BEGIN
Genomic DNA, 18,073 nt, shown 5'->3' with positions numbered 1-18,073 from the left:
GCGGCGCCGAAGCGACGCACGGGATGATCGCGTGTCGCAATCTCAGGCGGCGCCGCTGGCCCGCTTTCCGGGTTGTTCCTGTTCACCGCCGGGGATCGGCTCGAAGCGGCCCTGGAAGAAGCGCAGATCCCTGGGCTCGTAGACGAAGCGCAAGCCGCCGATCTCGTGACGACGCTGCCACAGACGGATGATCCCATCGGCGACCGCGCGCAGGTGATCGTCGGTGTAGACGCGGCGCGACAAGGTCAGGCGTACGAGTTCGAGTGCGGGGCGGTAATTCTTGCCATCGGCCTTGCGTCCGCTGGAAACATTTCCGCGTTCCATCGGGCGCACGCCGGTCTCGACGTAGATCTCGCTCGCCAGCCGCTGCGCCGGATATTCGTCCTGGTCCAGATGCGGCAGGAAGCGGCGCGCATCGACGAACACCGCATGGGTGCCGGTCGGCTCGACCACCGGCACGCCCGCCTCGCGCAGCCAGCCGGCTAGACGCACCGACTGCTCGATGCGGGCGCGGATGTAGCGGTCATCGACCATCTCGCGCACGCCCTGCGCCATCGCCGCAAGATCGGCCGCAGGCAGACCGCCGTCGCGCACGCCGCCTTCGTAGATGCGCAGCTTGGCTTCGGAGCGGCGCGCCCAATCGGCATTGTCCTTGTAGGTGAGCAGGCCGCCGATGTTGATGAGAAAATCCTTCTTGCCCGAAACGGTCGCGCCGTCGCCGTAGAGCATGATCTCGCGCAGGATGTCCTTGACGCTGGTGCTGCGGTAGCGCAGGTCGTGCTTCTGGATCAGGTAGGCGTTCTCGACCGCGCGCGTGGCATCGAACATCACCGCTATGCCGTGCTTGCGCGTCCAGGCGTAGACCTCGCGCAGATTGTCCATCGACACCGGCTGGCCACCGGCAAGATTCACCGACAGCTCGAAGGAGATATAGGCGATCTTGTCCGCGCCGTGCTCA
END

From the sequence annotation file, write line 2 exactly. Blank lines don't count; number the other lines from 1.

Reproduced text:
GCGGCGCCGAAGCGACGCACGGGATGATCGCGTGTCGCAATCTCAGGCGGCGCCGCTGGCCCGCTTTCCGGGTTGTTCCTGTTCACCGCCGGGGATCGGCTCGAAGCGGCCCTGGAAGAAGCGCAGATCCCTGGGCTCGTAGACGAAGCGCAAGCCGCCGATCTCGTGACGACGCTGCCACAGACGGATGATCCCATCGGCGACCGCGCGCAGGTGATCGTCGGTGTAGACGCGGCGCGACAAGGTCAGGCGTACGAGTTCGAGTGCGGGGCGGTAATTCTTGCCATCGGCCTTGCGTCCGCTGGAAACATTTCCGCGTTCCATCGGGCGCACGCCGGTCTCGACGTAGATCTCGCTCGCCAGCCGCTGCGCCGGATATTCGTCCTGGTCCAGATGCGGCAGGAAGCGGCGCGCATCGACGAACACCGCATGGGTGCCGGTCGGCTCGACCACCGGCACGCCCGCCTCGCGCAGCCAGCCGGCTAGACGCACCGACTGCTCGATGCGGGCGCGGATGTAGCGGTCATCGACCATCTCGCGCACGCCCTGCGCCATCGCCGCAAGATCGGCCGCAGGCAGACCGCCGTCGCGCACGCCGCCTTCGTAGATGCGCAGCTTGGCTTCGGAGCGGCGCGCCCAATCGGCATTGTCCTTGTAGGTGAGCAGGCCGCCGATGTTGATGAGAAAATCCTTCTTGCCCGAAACGGTCGCGCCGTCGCCGTAGAGCATGATCTCGCGCAGGATGTCCTTGACGCTGGTGCTGCGGTAGCGCAGGTCGTGCTTCTGGATCAGGTAGGCGTTCTCGACCGCGCGCGTGGCATCGAACATCACCGCTATGCCGTGCTTGCGCGTCCAGGCGTAGACCTCGCGCAGATTGTCCATCGACACCGGCTGGCCACCGGCAAGATTCACCGACAGCTCGAAGGAGATATAGGCGATCTTGTCCGCGCCGTGCTCA